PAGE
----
Title: 5 Types of People Who Can Ruin Your Life: Identifying and Dealing with Narcissists, Sociopaths, and Other High-Conflict Personalities
Bill Eddy is a psychotherapist, lawyer, mediator, and the co-founder and president of High Conflict Institute (HCI) in San Diego. Bill has been studying high-conflict personalities from many perspectives for the past thirty years.
Learning to recognize warning signs that most people ignore or don’t see—and then overriding your natural responses with actions based on your newfound wisdom about High-Conflict Personality (HCPs).
Never tell someone they are a high-conflict person, or that they have a personality disorder, no matter how obvious this may seem. They will see this as a life-threatening attack—and a valid reason to make you their central Target of Blame, perhaps for years to come. From their viewpoint, it will be as if you’d said, “Please do everything you can to ruin my life.
“For the same reason, never use your belief that someone is an HCP as a weapon against them.”
The Good and Bad News with People
The good news
You can trust 80 to 90 percent of people to be who they say they are; to do what they say they’ll do; and to follow most of the social rules that help us live together.
The bad news:
There are five types of people who can ruin your life. They can ruin your reputation, your self-esteem, or your career. They can destroy your finances, your physical health, or your sanity. Some of them will kill you, if you give them the opportunity.
These folks make up about 10 percent of humanity—one person in ten. In North America, that’s more than thirty-five million people. Eventually it’s very likely that one will decide to target you.
Unlike most of us, who normally try to resolve or defuse conflicts, people with high-conflict personalities (HCPs) respond to conflicts by compulsively increasing them. They usually do this by focusing on Targets of Blame, whom they mercilessly attack—verbally, emotionally, financially, reputationally, litigiously, and sometimes violently—often for months or years, even if the initial conflict was minor.
Targets of Blame
Their Targets of Blame are usually someone close (a coworker, neighbor, friend, partner, or family member) or someone in a position of authority (boss, department head, police, government agent). Sometimes, though, the Target of Blame can be completely random.
The five types of people who can ruin your life:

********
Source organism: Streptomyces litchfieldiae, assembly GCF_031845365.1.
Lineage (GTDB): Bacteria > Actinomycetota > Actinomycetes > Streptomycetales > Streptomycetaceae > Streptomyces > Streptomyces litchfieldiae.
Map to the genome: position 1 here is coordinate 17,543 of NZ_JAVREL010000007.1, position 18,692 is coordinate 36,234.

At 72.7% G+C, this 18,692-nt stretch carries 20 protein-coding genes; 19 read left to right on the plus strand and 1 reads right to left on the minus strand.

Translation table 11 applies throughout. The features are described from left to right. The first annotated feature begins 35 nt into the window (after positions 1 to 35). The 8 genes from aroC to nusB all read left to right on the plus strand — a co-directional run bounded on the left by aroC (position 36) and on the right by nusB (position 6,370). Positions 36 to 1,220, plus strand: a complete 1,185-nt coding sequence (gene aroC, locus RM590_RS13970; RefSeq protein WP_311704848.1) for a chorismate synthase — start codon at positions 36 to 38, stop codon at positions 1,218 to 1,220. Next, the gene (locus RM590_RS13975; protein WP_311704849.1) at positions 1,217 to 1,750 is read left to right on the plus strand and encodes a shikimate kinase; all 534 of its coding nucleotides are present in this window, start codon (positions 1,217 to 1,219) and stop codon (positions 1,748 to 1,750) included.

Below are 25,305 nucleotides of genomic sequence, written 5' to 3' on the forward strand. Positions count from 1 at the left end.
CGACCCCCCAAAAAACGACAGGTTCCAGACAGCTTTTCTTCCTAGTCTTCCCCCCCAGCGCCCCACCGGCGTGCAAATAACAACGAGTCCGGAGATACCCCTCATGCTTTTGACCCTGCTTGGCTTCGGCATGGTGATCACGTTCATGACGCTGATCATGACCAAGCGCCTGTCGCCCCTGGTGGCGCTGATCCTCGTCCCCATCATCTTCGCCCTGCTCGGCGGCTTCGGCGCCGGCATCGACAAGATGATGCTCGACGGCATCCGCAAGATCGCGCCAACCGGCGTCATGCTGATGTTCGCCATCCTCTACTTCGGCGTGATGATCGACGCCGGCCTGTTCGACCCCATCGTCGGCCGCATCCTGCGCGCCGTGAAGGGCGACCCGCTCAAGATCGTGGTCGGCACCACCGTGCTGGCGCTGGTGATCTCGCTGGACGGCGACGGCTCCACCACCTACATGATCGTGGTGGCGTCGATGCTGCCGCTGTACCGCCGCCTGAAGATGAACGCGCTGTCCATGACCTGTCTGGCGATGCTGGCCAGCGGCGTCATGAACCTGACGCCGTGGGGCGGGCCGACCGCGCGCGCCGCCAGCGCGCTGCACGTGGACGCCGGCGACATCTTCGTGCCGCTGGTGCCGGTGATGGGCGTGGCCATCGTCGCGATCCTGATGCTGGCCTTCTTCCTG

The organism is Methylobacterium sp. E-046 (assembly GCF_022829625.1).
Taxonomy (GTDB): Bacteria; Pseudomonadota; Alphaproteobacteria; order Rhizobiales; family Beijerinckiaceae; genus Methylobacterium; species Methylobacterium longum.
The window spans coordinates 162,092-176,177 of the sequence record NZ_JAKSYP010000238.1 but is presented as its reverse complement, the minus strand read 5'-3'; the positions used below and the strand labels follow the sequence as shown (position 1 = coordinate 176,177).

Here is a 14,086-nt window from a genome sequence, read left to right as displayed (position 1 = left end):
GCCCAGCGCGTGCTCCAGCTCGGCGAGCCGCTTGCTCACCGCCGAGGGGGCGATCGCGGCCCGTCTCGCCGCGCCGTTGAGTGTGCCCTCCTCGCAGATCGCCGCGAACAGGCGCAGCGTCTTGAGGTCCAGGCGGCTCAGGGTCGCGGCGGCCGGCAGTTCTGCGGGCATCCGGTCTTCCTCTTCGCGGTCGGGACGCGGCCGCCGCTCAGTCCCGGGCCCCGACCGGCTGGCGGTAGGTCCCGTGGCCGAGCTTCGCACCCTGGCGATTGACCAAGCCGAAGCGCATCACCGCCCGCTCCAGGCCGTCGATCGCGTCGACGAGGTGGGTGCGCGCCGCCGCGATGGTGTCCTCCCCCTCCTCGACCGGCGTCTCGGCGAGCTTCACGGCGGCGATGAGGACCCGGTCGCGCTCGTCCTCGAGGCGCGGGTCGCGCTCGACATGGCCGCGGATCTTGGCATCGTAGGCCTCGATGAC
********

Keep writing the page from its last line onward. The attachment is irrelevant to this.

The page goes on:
They often seem very charming at first but believe they are hugely superior to others. They insult, humiliate, mislead, and lack empathy for their Targets of Blame. They also demand constant undeserved respect and attention from everyone.
They often start out extremely friendly—but they can suddenly and unpredictably shift into being extremely angry. When this shift occurs, they may seek revenge for minor or nonexistent slights. They may launch vicious attacks against their Targets of Blame that involve physical violence, verbal abuse, legal action, or attempts to destroy their Targets’ reputations.
Antisocial (or Sociopathic) HCPs:
They can be extremely charismatic—but their charm is a cover for their drive to dominate others through lying, stealing, publicly humiliating people, physically injuring them, and—in extreme cases—murdering them. Antisocial HCPs are remorseless and are said to have no conscience.
They are deeply suspicious and constantly fear betrayal. Because they imagine conspiracies against them, they will launch preemptive attacks against their Targets of Blame, hoping to harm them first.
They can have very dramatic and exciting personalities. They often tell wild and extreme stories (which are sometimes totally false). Over time, they can be very harmful and emotionally draining to those around them, especially their Targets of Blame.
Not everyone with a personality disorder is a high-conflict person, because not all of them attack Targets of Blame. Many just feel helpless, like a victim in life, and don’t blame anyone in particular.
Personality disorders are a category of mental disorder described in the mental health field’s Diagnostic and Statistical Manual, Fifth Edition, known as the DSM-5. The DSM-5 lists ten different personality disorders, all of which seem to share three key characteristics.
The person causes repeated problems in their relationships, usually by attacking others, withdrawing from others, exacting revenge, or expressing extreme anger.